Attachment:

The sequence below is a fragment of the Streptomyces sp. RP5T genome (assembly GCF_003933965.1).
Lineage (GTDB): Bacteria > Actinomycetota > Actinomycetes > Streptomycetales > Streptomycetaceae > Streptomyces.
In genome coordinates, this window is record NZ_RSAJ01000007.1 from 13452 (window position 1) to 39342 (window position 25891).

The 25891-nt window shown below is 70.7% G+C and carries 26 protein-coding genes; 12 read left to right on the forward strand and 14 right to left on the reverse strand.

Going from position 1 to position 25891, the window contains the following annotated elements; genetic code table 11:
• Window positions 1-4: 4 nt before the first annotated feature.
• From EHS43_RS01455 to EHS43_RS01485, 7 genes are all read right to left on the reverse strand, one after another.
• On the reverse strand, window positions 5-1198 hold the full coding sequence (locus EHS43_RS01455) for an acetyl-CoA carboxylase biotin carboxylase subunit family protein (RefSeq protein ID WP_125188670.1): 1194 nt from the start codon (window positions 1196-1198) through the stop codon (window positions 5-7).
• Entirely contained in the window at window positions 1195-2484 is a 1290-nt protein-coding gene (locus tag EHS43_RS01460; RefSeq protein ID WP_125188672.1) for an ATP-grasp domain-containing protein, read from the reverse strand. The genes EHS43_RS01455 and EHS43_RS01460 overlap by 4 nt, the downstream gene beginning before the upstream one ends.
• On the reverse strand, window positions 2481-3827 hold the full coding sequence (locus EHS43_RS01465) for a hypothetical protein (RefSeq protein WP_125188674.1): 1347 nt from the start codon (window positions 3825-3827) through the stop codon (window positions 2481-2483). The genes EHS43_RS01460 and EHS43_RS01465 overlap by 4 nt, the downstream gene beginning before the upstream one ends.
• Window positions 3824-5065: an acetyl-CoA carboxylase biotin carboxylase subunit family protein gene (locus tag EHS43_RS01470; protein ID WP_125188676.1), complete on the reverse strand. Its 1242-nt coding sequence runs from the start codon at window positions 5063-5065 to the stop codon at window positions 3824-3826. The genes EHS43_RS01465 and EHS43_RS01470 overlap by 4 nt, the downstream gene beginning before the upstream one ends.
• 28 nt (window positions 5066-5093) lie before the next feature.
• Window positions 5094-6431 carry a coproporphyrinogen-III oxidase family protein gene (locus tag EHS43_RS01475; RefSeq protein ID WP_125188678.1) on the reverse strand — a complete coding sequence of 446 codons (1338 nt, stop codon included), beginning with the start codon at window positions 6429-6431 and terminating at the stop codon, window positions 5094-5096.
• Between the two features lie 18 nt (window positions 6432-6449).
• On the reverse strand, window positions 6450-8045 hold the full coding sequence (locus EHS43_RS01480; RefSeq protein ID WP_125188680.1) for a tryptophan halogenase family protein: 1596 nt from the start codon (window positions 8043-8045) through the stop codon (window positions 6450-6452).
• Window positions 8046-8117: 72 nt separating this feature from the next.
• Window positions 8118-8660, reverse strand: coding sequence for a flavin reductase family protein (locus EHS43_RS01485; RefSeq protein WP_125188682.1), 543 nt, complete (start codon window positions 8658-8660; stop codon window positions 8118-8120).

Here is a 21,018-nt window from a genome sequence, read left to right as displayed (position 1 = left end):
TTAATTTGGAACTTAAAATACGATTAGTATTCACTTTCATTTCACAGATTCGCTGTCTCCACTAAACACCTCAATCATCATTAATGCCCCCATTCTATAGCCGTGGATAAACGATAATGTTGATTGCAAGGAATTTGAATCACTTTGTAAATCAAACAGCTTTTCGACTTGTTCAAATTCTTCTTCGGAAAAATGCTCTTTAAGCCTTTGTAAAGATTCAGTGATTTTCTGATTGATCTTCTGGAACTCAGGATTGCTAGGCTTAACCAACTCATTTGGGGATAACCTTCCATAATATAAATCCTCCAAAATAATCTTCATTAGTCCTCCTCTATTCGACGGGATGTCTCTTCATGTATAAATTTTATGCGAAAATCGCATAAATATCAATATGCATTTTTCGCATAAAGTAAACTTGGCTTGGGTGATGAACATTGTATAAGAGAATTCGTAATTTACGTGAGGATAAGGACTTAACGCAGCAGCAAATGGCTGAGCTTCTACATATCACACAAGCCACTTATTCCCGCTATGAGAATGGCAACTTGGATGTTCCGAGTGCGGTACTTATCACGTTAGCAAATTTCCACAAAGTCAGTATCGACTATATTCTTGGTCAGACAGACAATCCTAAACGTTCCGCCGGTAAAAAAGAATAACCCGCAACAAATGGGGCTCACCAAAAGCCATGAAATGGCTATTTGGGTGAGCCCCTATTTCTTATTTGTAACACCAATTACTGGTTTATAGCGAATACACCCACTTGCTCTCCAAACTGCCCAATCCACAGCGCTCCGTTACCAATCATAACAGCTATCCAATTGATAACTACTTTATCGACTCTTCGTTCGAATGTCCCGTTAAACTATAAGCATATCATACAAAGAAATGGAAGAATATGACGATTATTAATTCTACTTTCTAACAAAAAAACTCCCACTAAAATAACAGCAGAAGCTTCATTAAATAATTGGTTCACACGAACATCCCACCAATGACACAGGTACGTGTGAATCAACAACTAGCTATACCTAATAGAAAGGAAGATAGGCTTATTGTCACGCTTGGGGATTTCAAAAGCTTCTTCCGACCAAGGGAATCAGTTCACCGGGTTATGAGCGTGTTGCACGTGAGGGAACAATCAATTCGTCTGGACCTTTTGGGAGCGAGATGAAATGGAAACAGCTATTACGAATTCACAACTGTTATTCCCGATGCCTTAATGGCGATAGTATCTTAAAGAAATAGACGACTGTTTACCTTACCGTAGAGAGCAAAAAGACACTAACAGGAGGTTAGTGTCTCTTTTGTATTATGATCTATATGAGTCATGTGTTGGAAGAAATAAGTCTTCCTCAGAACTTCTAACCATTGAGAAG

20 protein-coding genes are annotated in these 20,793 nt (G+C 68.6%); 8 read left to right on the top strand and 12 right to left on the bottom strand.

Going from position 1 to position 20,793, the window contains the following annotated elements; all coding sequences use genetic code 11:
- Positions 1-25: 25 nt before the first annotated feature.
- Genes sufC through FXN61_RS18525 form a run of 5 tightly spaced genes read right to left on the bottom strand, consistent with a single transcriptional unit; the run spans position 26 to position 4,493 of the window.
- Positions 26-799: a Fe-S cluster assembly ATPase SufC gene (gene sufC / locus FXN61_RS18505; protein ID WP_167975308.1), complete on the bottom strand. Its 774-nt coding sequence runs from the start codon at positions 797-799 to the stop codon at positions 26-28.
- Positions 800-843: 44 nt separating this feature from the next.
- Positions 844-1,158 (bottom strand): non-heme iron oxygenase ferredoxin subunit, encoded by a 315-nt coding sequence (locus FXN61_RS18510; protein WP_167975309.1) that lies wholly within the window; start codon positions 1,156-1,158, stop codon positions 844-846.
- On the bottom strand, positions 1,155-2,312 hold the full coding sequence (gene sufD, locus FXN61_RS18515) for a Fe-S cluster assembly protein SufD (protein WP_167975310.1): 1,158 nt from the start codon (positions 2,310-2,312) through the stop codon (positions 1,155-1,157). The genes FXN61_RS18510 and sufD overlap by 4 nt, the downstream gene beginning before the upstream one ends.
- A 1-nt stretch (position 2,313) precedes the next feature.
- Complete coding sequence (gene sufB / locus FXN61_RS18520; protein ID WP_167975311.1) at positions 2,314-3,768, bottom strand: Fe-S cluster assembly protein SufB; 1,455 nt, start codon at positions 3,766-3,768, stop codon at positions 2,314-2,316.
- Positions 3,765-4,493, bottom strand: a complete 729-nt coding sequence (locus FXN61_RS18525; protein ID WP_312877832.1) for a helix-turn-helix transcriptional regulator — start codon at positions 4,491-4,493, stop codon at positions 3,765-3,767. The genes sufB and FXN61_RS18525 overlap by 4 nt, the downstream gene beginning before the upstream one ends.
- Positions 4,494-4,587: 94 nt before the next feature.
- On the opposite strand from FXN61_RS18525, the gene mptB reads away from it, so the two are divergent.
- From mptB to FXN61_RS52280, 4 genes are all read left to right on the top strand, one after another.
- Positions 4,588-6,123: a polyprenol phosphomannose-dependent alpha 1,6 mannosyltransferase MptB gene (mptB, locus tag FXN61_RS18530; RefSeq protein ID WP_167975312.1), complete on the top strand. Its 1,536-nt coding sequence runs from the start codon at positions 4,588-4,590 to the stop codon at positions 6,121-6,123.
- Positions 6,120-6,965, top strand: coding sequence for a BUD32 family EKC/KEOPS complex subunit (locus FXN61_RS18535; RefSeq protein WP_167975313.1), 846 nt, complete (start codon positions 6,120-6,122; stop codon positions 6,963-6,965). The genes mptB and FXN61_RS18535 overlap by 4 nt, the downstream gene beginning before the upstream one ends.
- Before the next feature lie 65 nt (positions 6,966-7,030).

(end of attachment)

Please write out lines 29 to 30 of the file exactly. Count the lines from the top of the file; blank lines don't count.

- Complete coding sequence (gene sufB / locus FXN61_RS18520; protein ID WP_167975311.1) at positions 2,314-3,768, bottom strand: Fe-S cluster assembly protein SufB; 1,455 nt, start codon at positions 3,766-3,768, stop codon at positions 2,314-2,316.
- Positions 3,765-4,493, bottom strand: a complete 729-nt coding sequence (locus FXN61_RS18525; protein ID WP_312877832.1) for a helix-turn-helix transcriptional regulator — start codon at positions 4,491-4,493, stop codon at positions 3,765-3,767. The genes sufB and FXN61_RS18525 overlap by 4 nt, the downstream gene beginning before the upstream one ends.